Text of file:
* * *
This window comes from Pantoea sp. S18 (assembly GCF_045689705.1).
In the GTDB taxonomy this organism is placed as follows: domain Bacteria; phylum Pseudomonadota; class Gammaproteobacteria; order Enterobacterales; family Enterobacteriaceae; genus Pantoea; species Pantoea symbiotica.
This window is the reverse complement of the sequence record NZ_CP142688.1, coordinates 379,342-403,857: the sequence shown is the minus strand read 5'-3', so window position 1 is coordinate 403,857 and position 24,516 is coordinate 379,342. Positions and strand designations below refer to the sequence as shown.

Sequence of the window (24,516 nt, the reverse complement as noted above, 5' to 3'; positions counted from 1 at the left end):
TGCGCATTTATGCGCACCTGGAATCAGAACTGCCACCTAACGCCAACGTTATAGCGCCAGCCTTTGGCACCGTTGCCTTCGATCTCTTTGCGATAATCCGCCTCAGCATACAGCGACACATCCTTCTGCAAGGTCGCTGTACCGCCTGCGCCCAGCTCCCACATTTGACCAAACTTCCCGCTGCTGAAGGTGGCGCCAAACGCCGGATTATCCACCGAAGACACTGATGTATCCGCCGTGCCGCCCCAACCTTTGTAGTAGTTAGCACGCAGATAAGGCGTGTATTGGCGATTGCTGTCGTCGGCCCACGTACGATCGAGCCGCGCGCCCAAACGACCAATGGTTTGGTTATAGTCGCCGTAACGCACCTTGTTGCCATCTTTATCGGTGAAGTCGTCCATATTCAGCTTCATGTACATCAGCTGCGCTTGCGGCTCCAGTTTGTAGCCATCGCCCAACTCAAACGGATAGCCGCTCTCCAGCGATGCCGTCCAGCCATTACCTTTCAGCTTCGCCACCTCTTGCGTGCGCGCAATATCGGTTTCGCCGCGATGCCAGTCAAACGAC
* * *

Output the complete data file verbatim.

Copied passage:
This window comes from Pantoea sp. S18 (assembly GCF_045689705.1).
In the GTDB taxonomy this organism is placed as follows: domain Bacteria; phylum Pseudomonadota; class Gammaproteobacteria; order Enterobacterales; family Enterobacteriaceae; genus Pantoea; species Pantoea symbiotica.
This window is the reverse complement of the sequence record NZ_CP142688.1, coordinates 379,342-403,857: the sequence shown is the minus strand read 5'-3', so window position 1 is coordinate 403,857 and position 24,516 is coordinate 379,342. Positions and strand designations below refer to the sequence as shown.

Sequence of the window (24,516 nt, the reverse complement as noted above, 5' to 3'; positions counted from 1 at the left end):
TGCGCATTTATGCGCACCTGGAATCAGAACTGCCACCTAACGCCAACGTTATAGCGCCAGCCTTTGGCACCGTTGCCTTCGATCTCTTTGCGATAATCCGCCTCAGCATACAGCGACACATCCTTCTGCAAGGTCGCTGTACCGCCTGCGCCCAGCTCCCACATTTGACCAAACTTCCCGCTGCTGAAGGTGGCGCCAAACGCCGGATTATCCACCGAAGACACTGATGTATCCGCCGTGCCGCCCCAACCTTTGTAGTAGTTAGCACGCAGATAAGGCGTGTATTGGCGATTGCTGTCGTCGGCCCACGTACGATCGAGCCGCGCGCCCAAACGACCAATGGTTTGGTTATAGTCGCCGTAACGCACCTTGTTGCCATCTTTATCGGTGAAGTCGTCCATATTCAGCTTCATGTACATCAGCTGCGCTTGCGGCTCCAGTTTGTAGCCATCGCCCAACTCAAACGGATAGCCGCTCTCCAGCGATGCCGTCCAGCCATTACCTTTCAGCTTCGCCACCTCTTGCGTGCGCGCAATATCGGTTTCGCCGCGATGCCAGTCAAACGAC